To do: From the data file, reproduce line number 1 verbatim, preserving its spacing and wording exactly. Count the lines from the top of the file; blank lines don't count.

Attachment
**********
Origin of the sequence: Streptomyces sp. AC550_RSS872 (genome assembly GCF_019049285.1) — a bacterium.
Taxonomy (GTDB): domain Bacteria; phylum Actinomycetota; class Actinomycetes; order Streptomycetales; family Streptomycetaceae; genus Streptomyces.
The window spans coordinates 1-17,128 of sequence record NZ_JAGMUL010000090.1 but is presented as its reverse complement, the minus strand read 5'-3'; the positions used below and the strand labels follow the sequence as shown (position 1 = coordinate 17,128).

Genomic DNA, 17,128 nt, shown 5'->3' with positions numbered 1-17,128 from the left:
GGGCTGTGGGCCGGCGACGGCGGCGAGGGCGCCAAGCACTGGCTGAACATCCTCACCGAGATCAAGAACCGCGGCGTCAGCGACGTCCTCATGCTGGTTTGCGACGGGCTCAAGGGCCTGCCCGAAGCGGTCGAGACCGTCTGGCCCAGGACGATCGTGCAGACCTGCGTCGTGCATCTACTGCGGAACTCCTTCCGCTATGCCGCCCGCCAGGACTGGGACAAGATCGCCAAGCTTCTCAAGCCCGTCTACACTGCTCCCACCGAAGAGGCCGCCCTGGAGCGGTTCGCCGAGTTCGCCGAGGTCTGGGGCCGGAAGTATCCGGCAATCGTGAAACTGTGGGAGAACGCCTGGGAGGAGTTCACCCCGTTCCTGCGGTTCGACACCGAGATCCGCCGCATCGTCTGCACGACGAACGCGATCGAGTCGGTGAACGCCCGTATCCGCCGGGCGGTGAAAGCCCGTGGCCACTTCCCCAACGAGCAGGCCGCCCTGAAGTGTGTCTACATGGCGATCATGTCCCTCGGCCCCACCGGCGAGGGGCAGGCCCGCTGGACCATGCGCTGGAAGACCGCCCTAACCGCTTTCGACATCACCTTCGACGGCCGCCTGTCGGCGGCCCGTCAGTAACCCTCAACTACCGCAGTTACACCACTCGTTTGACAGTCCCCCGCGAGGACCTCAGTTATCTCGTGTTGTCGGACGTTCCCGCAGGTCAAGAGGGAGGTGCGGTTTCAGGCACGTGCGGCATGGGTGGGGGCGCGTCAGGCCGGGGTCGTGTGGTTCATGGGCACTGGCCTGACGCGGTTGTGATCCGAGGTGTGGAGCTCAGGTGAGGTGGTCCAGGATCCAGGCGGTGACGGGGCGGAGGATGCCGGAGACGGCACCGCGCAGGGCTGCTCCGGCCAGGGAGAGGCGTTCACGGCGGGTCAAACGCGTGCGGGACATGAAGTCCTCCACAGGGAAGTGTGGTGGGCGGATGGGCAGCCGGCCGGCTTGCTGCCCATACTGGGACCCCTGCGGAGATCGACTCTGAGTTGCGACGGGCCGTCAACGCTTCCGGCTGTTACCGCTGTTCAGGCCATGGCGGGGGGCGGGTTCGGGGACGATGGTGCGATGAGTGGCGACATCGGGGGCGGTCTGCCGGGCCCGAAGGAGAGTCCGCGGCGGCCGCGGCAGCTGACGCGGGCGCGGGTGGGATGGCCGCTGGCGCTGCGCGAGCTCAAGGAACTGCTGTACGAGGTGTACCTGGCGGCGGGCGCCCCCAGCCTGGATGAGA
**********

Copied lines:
Origin of the sequence: Streptomyces sp. AC550_RSS872 (genome assembly GCF_019049285.1) — a bacterium.